Gemmy Musati is trimming a client’s beard at his barbershop in Mushaki village, in the eastern Democratic Republic of Congo (DR Congo) province of North Kivu. Two customers sit on a bench, awaiting their turn on the barber’s chair.
Above the hum of electric clippers, Musati explains how his business and his life have changed since a regular power supply became available in the village, thanks to the efforts of a socially-minded local mechanic.
“I started working in this barbershop with a generator, and it was so difficult because fuel was costly, and sometimes it would break down, and I’d spend days to repair it, meaning no customers coming during that time,” Musati says.
“But ever since this person by the name of Joseph Sabato came to install electricity, things are good; I can realise my daily income, and I can pay rent and have my own salary.“
Next to the barbershop, Amani Safari lives in a four-roomed wooden house. The 57-year-old man sits in a reclining chair in his living room with a content smile.
“I grew up in this village, and it’s only in 2017 that we saw electricity in our homes. Before, we were using kerosene, candles and solar panels for light. We could not charge our phones properly and would go to those with generators to charge them. It was not easy,” narrated Safari.
Since 2017, he has stopped going to those with generators to ‘beg’ for power to charge his phone.
“Now, as you can see, I am charging my phone in my own house. Can you believe it? This makes me very happy. With only ten thousand francs ($5), everyone now has power in this village, and it’s very reliable,” Safari said.
According to the African Development Bank Group, the DRC has tremendous renewable energy potential and is one of the largest hydropower power worldwide, with a technically feasible potential of some 100,000 MW – 13% of the global hydropower potential.
Yet it has some of the world’s lowest levels of electrification and energy consumption. According to World Bank data, only 19$ of its population had access to electricity in 2019.
La Societe Nationale d’Electricite is the existing power distribution system in the country. However, it has been unable to supply electricity adequately due to capacity, mismanagement and financial problems, making energy poverty a widespread issue, especially in rural areas.
A local mechanic’s response
Growing up in Masisi village, Sabato Ndiku Joseph experienced these challenges daily. The community depended entirely on kerosene lamps and candles for evening lighting.
This experience influenced his tertiary education, and he graduated from Institut Superieur de Techniques Apliquees with an electromechanics major in 2011.
But even though he now had the required knowledge, his dream of lighting up his community needed money, which he didn’t have. So he found a job as a teacher.
With enough money saved, he quit his teaching job six years later.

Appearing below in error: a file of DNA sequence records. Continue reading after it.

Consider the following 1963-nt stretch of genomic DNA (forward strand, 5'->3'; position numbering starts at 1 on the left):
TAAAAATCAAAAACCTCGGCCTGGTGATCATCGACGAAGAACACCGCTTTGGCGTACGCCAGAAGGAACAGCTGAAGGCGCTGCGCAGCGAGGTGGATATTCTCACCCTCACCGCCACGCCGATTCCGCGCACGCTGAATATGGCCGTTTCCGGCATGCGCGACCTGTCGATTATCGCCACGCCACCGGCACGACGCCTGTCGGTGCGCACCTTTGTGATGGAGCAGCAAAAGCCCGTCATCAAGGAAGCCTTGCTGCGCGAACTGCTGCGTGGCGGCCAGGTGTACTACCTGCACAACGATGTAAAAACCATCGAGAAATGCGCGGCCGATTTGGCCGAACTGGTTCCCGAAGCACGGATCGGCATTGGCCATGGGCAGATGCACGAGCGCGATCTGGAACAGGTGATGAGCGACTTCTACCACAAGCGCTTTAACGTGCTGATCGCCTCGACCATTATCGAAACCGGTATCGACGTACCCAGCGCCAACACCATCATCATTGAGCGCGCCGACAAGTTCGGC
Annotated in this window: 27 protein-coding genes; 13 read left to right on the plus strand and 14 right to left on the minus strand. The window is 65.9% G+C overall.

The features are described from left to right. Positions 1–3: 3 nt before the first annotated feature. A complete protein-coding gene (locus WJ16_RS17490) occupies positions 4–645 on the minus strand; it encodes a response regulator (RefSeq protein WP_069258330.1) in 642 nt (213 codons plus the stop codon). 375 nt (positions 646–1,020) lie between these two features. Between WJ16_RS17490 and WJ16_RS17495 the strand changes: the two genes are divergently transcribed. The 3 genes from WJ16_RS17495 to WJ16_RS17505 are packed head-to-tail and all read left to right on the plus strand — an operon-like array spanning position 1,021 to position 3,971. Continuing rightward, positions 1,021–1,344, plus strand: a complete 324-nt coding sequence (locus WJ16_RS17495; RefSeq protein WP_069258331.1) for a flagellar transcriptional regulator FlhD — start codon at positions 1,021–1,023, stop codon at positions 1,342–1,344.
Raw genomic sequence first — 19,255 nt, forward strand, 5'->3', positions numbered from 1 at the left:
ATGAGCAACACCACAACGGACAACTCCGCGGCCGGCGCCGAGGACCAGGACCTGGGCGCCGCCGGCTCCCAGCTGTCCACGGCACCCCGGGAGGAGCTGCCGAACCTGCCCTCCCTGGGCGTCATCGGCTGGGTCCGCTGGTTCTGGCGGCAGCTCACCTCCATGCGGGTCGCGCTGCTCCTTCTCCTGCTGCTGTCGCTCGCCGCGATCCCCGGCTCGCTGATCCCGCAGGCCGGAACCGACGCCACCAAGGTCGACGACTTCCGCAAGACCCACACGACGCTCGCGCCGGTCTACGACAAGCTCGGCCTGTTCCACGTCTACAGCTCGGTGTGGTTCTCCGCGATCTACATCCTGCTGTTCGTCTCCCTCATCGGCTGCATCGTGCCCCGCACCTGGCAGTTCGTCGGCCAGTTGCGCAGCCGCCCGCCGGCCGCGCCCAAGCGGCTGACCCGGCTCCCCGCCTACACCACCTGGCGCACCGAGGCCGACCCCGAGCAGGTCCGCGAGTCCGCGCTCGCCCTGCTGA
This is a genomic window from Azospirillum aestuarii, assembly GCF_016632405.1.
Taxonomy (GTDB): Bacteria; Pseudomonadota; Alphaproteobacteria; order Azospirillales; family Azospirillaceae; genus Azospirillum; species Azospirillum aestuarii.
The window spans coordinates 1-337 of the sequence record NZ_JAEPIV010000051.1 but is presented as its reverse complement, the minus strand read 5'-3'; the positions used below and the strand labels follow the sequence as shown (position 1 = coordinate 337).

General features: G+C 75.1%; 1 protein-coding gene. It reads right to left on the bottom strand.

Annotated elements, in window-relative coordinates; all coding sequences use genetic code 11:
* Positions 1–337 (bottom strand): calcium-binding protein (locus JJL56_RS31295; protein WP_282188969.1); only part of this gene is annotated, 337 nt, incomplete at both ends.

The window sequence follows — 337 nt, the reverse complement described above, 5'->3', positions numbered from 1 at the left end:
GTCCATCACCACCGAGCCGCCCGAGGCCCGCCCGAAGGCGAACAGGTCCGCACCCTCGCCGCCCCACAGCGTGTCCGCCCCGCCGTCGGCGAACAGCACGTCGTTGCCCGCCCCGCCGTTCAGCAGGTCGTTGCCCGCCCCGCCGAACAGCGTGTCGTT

“My passion has always been the production of hydroelectricity in my country,” he said.
Besides the funds, he needed the materials to make his dream a reality. So he started hunting for them in the scrap yards and garages of the area.
“I got materials from scrap metal, which people throw as waste. The only thing I bought was pipes. But 80% of the material used, including the turbine and the materials needed for the turbine, I picked up in garages around Goma [his city],” said Sabato.
Having found a site for his hydroelectric facility, Sabato manufactured the needed parts, and thanks to him, Mushaki and the surrounding villages now have electricity.
“Currently, I can produce up to 100 kilowatts of electricity due to the materials available here and the water available in our territory of Masisi. The total cost of this project is US$8,225, and my electricity supplies the villages of Rubare, Mushaki, Matanda, Kinigi, Numbi and Minembwe,” he said.
To access power, community members apply for membership from Sabato, who then provides them electricity, which they pay for at the end of every month.
Besides small business owners and families, even school children have felt the impact of Sabato’s electricity.
“When we come back from school, we can now help our parents with the chores without complaining because we know that even after it gets dark, we can do our homework because there is light to see what we are doing,” said a student in Mushaki.
“This is unlike before when we had to use candles, and candles can be dangerous in the house if we are not careful.”
The project has also led to job creation in the community.
“I hire people from here to come and work with me most of the time. We install very long, well-insulated wooden poles to single-phase cables. We then attached cables from the river to the places where people have built houses and shops in the villages,” explained Sabato, who believes there is far greater potential for micro hydropower solutions across the country.
bird story agency